Prosecution’s cavalier treatment of facts in Valencia’s caseBy Solita Collas-Monsod |Philippine Daily Inquirer
Comes now one Eduardo Araullo, corporate secretary of the Philippine Charity Sweepstakes Office, faulting me for failing to do my duty to the public as a journalist”because, he says, I did not check the facts before writing my column on Sergio Valencia (Inquirer, 11/24/12). What facts I got wrong, he did not enumerate, so I looked at my column again, a self-examination, so to speak” and I ask the Reader to join me in determining the erroneous material.
Valencia was in jail. Check. For the past 50 days (that’s when I wrote; it is now 81 days). Check. His vitae. Accurate. He and the PCSO board had confirmed on three different occasions that then President Gloria Arroyo had approved the request of PCSO general manager Rosario Uriarte for the release of additional confidential and intelligence funds (CIF). Check. That act was ministerial, as distinguished from discretionary. Check. The PCSO board was apprised of the requests, the approvals, and the releases of funds only after the fact. Check. So far so good.
The PCSO and its board are directly under the control of the Office of the President. Check. Which means that the President has the power of control (defined in the column). Check.
The Senate blue ribbon committee report (95)” its formal name is “Accountability of Public Officers and Investigations” did not fault the PCSO board, and concluded that Uriarte and President Arroyo “started and finished” the entire scheme. Check.
The charges of the Office of the Ombudsman that Valencia et al. amassed, accumulated or acquired ill-gotten wealth include no SALNs, no bank accounts, not one iota of evidence. Check. Benigno Aguas, PCSO budget officer and a long-time PCSO employee, was also charged with plunder because he certified that funds were available. Check. Funds were indeed available. Check.
Anyone interested in looking at the source documents for the above facts is welcome to get in touch with me. I have a file on the case that is now about three inches high.
In the interest of full disclosure, Mariza del Rosario, Sergio Valencia’s sister, attends the same daily Mass I attend. She asked a member of my walking group (Menchu Bautista) to ask me if I would consent to look at her brother’s case. I asked for, and was provided, the documents, including those filed with the Sandiganbayan by both parties. And I was appalled at the cavalier treatment of facts by the prosecution.
I met Sergio Valencia’s wife, Tina, in the course of my request for more documents. I visited Sergio Valencia (and Benigno Aguas) only after I wrote my 11/24 column, and the visit was at my request.
My decision to take up the cudgels for Valencia (and the others unjustly ” I say this with total conviction” accused came after I read the above documents. Which should be and is my SOP. I do not and never will write, and have not written, a column based on a press release. Nor have I ever received any compensation, other than that from the Inquirer, BusinessWorld, and GMA-7, for any of my columns, opinions, or analyses.
The PCSO corporate secretary writes that the question is not whether Sergio Valencia is a good man or not (does he grant that Sergio is a good man?), but whether Valencia was a good public servant. And he says this is for the Sandiganbayan to answer.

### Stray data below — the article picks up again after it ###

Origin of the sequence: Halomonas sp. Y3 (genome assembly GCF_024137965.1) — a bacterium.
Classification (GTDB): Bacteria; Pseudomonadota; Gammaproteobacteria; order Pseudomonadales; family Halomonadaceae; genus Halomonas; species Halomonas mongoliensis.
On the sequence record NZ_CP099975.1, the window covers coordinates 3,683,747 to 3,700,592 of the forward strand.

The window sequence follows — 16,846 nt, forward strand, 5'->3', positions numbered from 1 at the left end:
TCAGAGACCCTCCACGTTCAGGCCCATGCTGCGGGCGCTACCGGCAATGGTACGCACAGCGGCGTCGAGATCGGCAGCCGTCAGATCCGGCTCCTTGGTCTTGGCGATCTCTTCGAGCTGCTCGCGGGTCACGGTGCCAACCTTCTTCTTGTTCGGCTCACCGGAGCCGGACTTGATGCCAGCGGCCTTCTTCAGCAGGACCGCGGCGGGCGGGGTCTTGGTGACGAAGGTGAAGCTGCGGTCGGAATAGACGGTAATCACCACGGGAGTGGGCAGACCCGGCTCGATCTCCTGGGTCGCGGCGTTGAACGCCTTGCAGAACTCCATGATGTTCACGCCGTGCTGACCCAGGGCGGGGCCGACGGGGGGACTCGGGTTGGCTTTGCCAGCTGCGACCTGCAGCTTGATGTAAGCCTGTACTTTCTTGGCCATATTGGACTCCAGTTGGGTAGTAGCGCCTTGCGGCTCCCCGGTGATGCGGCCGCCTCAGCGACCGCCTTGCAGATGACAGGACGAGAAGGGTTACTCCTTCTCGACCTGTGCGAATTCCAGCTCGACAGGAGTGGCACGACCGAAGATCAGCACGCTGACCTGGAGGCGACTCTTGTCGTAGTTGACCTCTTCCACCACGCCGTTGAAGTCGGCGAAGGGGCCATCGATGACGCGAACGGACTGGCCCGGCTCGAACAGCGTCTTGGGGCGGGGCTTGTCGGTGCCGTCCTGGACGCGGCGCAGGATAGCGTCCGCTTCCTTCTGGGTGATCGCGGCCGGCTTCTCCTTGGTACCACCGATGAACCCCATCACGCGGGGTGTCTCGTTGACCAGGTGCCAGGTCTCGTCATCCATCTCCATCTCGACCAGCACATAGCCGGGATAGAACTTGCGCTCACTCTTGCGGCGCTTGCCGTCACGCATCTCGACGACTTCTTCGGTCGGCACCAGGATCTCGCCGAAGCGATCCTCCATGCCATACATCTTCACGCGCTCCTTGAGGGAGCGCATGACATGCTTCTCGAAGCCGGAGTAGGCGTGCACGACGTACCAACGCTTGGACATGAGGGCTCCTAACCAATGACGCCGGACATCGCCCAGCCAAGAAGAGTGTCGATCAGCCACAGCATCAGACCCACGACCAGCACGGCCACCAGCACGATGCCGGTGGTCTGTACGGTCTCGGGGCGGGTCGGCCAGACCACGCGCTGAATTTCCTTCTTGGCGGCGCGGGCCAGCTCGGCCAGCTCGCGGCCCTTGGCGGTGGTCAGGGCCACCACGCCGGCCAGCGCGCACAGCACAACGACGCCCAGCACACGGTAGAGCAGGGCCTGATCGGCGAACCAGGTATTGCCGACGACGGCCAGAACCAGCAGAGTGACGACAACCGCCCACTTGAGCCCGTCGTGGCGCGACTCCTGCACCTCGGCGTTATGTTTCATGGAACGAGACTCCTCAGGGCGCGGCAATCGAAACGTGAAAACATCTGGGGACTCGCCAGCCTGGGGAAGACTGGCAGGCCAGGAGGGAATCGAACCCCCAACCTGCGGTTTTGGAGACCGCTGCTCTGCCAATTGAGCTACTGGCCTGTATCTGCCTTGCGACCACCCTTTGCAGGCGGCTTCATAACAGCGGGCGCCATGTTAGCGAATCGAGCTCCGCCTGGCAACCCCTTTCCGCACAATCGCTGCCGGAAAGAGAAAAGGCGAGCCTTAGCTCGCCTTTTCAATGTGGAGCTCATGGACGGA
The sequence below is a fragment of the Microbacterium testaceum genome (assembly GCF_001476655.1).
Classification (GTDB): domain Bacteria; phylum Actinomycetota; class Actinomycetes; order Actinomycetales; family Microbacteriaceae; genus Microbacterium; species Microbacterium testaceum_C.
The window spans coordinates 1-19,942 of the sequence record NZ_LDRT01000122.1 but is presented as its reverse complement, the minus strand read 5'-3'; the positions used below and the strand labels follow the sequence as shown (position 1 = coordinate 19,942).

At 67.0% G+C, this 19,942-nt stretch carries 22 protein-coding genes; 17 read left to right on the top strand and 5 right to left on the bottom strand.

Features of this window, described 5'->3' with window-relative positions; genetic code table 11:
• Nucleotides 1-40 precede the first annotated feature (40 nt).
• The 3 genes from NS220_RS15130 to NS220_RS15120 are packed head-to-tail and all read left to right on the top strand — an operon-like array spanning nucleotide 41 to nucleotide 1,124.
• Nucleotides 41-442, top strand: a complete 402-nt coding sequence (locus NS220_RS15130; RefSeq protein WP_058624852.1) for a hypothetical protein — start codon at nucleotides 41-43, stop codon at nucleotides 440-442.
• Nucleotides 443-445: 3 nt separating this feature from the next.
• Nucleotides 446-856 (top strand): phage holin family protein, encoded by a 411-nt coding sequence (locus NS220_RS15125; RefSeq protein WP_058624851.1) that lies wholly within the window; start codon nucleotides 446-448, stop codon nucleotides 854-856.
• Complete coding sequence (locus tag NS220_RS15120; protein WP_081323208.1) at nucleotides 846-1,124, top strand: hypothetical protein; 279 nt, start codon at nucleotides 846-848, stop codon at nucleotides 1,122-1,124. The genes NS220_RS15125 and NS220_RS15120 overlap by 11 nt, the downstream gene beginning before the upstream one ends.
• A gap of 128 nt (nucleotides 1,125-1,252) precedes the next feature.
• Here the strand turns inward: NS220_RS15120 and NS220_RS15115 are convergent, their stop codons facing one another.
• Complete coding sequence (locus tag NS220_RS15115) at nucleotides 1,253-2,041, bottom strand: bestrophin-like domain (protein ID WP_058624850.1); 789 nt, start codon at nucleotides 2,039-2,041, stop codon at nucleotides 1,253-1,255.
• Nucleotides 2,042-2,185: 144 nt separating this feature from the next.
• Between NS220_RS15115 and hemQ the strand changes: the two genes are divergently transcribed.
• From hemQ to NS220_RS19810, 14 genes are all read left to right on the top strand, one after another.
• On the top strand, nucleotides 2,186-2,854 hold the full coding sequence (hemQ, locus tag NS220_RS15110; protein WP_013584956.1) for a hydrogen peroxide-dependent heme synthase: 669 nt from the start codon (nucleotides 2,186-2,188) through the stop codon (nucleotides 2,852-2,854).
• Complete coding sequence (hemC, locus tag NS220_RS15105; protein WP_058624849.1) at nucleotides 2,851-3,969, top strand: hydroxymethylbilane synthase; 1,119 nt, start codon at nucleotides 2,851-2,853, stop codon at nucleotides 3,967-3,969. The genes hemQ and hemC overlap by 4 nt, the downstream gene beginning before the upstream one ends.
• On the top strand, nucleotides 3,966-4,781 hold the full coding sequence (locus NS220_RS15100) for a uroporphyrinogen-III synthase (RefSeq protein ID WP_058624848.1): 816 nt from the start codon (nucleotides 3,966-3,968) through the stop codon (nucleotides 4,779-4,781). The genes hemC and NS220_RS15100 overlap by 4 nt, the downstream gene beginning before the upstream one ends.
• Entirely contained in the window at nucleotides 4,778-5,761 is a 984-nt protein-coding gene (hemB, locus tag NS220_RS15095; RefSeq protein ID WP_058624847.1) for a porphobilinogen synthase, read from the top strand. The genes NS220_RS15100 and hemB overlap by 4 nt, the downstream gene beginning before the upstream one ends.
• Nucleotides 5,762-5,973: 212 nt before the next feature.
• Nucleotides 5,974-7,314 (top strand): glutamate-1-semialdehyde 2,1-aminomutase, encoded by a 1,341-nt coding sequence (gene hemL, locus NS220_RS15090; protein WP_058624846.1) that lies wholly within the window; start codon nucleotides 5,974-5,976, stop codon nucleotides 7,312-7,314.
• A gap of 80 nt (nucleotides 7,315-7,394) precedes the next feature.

The Senate committee on the accountability of public officers did not hold Valencia and the PCSO board accountable. But the current PCSO board secretary says otherwise. His reason? “Governing boards and heads of agencies can refuse to appropriate funds for illegal purposes. It is their duty, and they have the inherent power to say no”.
I agree. Except that the principle does not apply in Valencia’s case, because it was not the PCSO board, but the then President herself, that approved the requests for additional funds, which did not even go through the PCSO board. What the PCSO board did was merely confirm that she had approved it and had it released. The board was informed of it after the fact; releases in accordance with an approved budget do not require any action from the board. By the way, it still hasn’t been determined whether the funds were used for illegal purposes, but Araullo seems to have the inside track on that. He should maybe share his proof with the Ombudsman.
Araullo says I ignored the report of my own newspaper. No. What I did was I read the court transcripts themselves (don’t get it second-hand when you can get it first-hand). And if Araullo had read the other documents, rather than depended on the testimony of a prosecution witness (not yet subjected to cross-examination), it would have been clear that Valencia as PCSO board chair, was entitled to a P5-million-a-year CIF. And he will also find (as I did), that these expenses were liquidated properly.
Moreover, if the Senate committee couldn’t find anything to pin Valencia with, neither could the Office of the Ombudsman — at least originally. I have a copy of the joint resolution of a 5-person panel of investigators constituted by Ombudsman Conchita Carpio Morales, headed by Deputy Special Prosecutor Cornelio L. Somido, dated March 2, 2012. It recommended the dismissal of the plunder charges against Valencia et al. filed by the PCSO (represented by Araullo) and Regalario, Hontiveros and Lim, and the filing of (much) lesser charges against them.
It would be interesting to find out why the good Ombudsman reversed her panel’s recommendations. I will certainly ask her.
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